Several potential bipropellant formulations that use liquid oxygen (LOX) are being produced as potential hydrazine replacements. In general, these propellants are much less toxic than hydrazine derivatives; however, the cryogenic (< 91 kelvin) nature of liquid oxygen makes it hazardous to produce and difficult to store for long periods. Some of the first launch vehicles ever developed used LOX formulations, and kerosene/LOX and hydrogen/LOX engines are still in use today. LOX-based formulations are less popular for spacecraft propulsion because they require bulky tanks and feed lines and need large amounts of energy for refrigeration. Still, LOX/hydrocarbon fuels offer higher specific impulse than hydrazine monopropellant. Specific impulse is a way to describe the efficiency of rocket and jet engines. It is the ratio of the thrust produced by an engine to the rate of fuel consumption: it has units of time and is the length of time that one unit weight of propellant would last if used to produce one unit of thrust continuously. Thus an engine with a higher impulse would be more efficient because it would produce more thrust for the same amount of fuel used. Several different designs of LOX/hydrocarbon fuels have been demonstrated recently. For example, an 870-pound LOX/ethanol reaction-control thruster was developed and test-fired by Northrop Grumman in 2003, and Aerojet has also tested a LOX/ethanol reaction-control thruster. In 2007, XCOR and ATK test-fired a 7500-pound motor based on LOX and methane; the pressure-fed engine was sponsored in part by NASA’s Advanced Development LOX/Methane Engine program. In 2008, the Pratt & Whitney Rocketdyne RS-18 monopropellant thruster was modified to use LOX/methane and was tested by NASA at White Sands, New Mexico. Methane engines have performance close to that of traditional LOX/kerosene engines, but generally have lower fuel density. An advantage of methane over kerosene is the possibility to use a fuel-rich gas generator without soot formation; it also features a high cooling efficiency. Methane is injected in a gaseous state, thus lowering the risk of combustion instabilities. One reason for the renewed interest in LOX for spacecraft is the potential for in situ resource use during planetary missions.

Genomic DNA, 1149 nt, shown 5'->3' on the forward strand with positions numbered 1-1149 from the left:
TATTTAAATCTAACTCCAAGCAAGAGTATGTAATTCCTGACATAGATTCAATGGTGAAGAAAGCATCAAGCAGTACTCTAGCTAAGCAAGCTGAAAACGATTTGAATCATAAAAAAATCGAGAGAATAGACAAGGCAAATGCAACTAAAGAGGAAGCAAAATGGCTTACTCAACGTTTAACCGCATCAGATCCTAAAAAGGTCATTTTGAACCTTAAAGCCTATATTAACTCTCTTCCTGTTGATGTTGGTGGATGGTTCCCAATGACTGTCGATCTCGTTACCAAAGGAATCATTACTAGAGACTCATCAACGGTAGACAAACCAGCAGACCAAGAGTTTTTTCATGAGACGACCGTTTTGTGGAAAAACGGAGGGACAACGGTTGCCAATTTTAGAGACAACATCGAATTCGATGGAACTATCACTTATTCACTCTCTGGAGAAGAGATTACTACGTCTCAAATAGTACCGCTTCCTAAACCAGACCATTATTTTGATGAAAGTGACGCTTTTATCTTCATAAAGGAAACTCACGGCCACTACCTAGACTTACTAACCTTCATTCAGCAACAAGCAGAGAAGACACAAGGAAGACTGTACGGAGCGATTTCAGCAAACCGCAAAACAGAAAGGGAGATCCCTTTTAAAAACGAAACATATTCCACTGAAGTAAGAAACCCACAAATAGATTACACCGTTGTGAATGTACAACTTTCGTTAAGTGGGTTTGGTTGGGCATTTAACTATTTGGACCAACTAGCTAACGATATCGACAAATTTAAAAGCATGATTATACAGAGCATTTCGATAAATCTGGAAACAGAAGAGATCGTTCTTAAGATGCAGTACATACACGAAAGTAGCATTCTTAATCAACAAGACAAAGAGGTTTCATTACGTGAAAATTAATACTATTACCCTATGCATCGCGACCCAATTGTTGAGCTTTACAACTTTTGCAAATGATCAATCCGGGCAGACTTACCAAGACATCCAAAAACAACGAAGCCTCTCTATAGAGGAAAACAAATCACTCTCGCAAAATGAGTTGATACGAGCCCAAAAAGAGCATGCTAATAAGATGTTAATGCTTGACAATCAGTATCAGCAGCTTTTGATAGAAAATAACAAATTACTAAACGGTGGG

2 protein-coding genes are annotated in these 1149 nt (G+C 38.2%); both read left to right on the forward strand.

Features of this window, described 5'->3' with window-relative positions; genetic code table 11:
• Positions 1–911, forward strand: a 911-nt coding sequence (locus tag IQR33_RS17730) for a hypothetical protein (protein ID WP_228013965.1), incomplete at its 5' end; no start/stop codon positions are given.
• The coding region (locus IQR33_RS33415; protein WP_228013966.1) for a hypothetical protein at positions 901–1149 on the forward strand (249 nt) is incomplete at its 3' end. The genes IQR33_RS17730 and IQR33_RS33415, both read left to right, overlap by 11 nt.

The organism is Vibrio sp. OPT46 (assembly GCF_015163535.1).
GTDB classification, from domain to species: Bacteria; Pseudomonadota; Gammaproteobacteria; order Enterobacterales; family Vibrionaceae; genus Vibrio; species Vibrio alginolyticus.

High-test hydrogen peroxide has always been attractive as a monopropellant, as its decomposition products are water and oxygen. It can also be used as part of a bipropellant. In the past, hydrogen peroxide was used for satellite propulsion, but fell out of use as good catalysts for hydrazine thrusters became available. One major drawback of hydrogen peroxide is that storage becomes more difficult as the purity increases. A purity of at least 67 percent is needed to generate sufficient energy from a thruster. Several sub- marine accidents have resulted from unintended explosions of hydrogen peroxide propellants used in torpedoes. Still, hydrogen peroxide has been safely used by Russian Soyuz launch vehicles (82 percent purity) for more than 40 years to drive the main turbine pump in the gas generator and in the reaction-control-system thrusters used for the descent phase. Hydrogen peroxide was also used as the oxidizer in the British Black Arrow launch vehicle. As a monopropellant, hydrogen peroxide has a performance about 20 percent lower than hydrazine. The volume specific impulse achievable with 90 percent hydrogen peroxide is higher than for most other green propellants because of its high density. The most significant technological challenge for creating hydrogen peroxide monopropellant thrusters has always been the development of effective, reliable, long-lived catalytic beds. Also, alternative decomposition techniques are still needed to fully exploit the higher performance offered by 98 percent hydrogen peroxide. Current research is generally focused on microthrusters for small satellites. Lawrence Livermore National Laboratory developed a microthruster that uses 85 percent hydrogen peroxide; it flew on a 25-kilogram satellite. For the last decade, General Kinetics has offered 3-, 6-, and 25-pound force monopropellant and bipropellant thrusters and gas generators based on hydrogen peroxide.